India's Tata Motors on March 23 launched the world's cheapest car, the Nano, hoping to revolutionize travel for millions and buck a slump in auto sales caused by the global economic crisis. Company boss Ratan Tata said the no-frills car, slated to cost just 100,000 rupees (US$2,000) for the basic model, will get India's middle-class urban population off motorcycles and into safer, affordable four-wheelers.
"I think we are at the gates of offering a new form of transport to the people of India and later, I hope, other markets elsewhere in the world," he said, describing the launch as a "milestone."
Bookings for the tiny car -- just over three meters (10 feet) long -- start on April 9 and end on April 23, Tata Motors managing director Ravi Kant said. A ballot will then select 100,000 people to be the first to get the keys to the vehicle. Deliveries will start in early July 2009.
Even affluent Indians are eyeing up the Nano, which has a two-cylinder engine, four-speed manual transmission and a top speed of 105 kilometers (65 miles) per hour. It has no air conditioning, electric windows or power steering, but deluxe versions will be available.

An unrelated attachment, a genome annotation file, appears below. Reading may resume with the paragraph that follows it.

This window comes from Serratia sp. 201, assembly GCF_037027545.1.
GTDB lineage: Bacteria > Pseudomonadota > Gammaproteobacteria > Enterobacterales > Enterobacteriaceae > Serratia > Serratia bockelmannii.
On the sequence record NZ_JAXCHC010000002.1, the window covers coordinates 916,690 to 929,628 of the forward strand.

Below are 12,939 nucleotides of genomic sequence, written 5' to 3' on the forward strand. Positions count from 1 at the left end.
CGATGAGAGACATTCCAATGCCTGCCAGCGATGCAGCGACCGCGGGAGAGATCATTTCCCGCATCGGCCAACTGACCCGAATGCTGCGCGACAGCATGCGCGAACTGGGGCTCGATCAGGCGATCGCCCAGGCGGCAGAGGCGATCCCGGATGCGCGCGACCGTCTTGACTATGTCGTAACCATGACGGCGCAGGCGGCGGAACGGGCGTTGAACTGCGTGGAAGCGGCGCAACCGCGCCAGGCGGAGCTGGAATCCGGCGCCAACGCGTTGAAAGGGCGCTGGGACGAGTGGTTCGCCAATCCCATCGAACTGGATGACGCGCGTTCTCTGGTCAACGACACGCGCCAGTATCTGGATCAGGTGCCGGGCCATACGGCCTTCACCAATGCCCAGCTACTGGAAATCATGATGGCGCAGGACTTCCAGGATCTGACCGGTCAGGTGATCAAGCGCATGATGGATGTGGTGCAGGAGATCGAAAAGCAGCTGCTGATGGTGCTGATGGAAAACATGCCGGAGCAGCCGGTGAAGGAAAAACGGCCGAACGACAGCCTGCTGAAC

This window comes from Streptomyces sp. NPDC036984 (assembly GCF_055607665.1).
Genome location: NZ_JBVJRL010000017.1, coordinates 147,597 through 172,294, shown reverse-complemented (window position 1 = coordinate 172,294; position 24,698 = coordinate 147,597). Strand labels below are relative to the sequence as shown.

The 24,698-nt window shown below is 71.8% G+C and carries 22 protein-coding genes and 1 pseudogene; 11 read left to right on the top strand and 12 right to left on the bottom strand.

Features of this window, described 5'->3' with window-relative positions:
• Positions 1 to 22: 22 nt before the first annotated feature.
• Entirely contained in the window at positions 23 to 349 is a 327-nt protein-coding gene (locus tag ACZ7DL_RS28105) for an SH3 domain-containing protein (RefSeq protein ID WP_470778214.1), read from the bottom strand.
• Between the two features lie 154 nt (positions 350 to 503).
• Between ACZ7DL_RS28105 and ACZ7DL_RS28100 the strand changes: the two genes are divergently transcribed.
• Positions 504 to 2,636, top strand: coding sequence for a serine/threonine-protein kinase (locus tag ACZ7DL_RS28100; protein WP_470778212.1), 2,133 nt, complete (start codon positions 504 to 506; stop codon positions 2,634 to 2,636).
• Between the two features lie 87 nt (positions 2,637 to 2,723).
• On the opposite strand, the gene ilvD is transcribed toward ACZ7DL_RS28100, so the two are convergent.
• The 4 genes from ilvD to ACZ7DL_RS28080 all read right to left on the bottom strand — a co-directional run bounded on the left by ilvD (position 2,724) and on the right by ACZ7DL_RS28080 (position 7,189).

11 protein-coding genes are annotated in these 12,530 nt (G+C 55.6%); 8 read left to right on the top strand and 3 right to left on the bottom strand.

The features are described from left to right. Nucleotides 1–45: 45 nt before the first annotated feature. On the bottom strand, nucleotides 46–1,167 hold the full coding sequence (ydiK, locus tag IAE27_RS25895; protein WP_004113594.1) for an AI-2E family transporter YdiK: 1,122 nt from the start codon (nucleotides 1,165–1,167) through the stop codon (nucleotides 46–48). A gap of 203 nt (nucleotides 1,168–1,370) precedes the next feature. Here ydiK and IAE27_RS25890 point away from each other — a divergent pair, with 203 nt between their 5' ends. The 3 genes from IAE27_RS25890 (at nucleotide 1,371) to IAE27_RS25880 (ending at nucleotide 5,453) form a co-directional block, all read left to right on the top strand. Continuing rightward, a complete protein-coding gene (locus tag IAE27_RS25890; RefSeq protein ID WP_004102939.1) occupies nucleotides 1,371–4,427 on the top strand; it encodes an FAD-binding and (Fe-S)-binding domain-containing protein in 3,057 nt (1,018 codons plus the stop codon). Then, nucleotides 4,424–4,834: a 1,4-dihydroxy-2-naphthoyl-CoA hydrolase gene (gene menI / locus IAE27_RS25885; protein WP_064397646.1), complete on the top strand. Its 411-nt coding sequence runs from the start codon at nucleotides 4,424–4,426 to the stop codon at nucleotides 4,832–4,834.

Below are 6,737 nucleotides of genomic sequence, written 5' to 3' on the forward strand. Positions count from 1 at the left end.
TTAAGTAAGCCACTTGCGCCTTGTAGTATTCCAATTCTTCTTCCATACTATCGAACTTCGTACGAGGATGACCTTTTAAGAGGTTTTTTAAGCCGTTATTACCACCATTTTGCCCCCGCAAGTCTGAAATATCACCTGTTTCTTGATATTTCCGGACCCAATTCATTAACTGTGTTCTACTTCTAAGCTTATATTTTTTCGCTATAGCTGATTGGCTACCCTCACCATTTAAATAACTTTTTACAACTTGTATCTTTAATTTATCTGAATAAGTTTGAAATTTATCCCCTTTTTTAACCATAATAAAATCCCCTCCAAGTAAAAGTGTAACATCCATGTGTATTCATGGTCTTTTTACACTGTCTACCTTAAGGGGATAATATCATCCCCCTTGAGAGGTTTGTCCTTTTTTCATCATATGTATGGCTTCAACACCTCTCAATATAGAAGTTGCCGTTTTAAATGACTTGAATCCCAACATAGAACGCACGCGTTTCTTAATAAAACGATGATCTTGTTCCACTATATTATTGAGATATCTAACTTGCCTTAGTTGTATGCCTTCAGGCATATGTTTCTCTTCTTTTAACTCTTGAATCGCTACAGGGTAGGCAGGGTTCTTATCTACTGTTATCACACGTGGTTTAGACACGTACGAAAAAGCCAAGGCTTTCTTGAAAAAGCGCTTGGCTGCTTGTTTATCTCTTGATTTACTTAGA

Dealers say they have been flooded with queries about the car, whose debut was delayed after violent protests over the acquisition of farmland to build the Nano plant, forcing Tata Motors to shift from West Bengal state to Gujarat. But the new plant in western India will not be ready until late this year or early 2010. That means production must come from existing factories, reducing output and potentially increasing waiting times for deliveries. Kant admitted that some customers may have to wait more than year to take possession of their Nano. Tata, though, said not delaying the launch was the right decision.
Tata is hoping the Nano will also be a hit overseas in the long term. Earlier this month, the firm unveiled a European Nano sporting airbags and leather trim that will hit the market by 2011 but be costlier than in India due to the extra features. A U.S. version is also on the drawing board but requires redesigning to meet American safety standards.
Copyright Agence France-Presse, 2009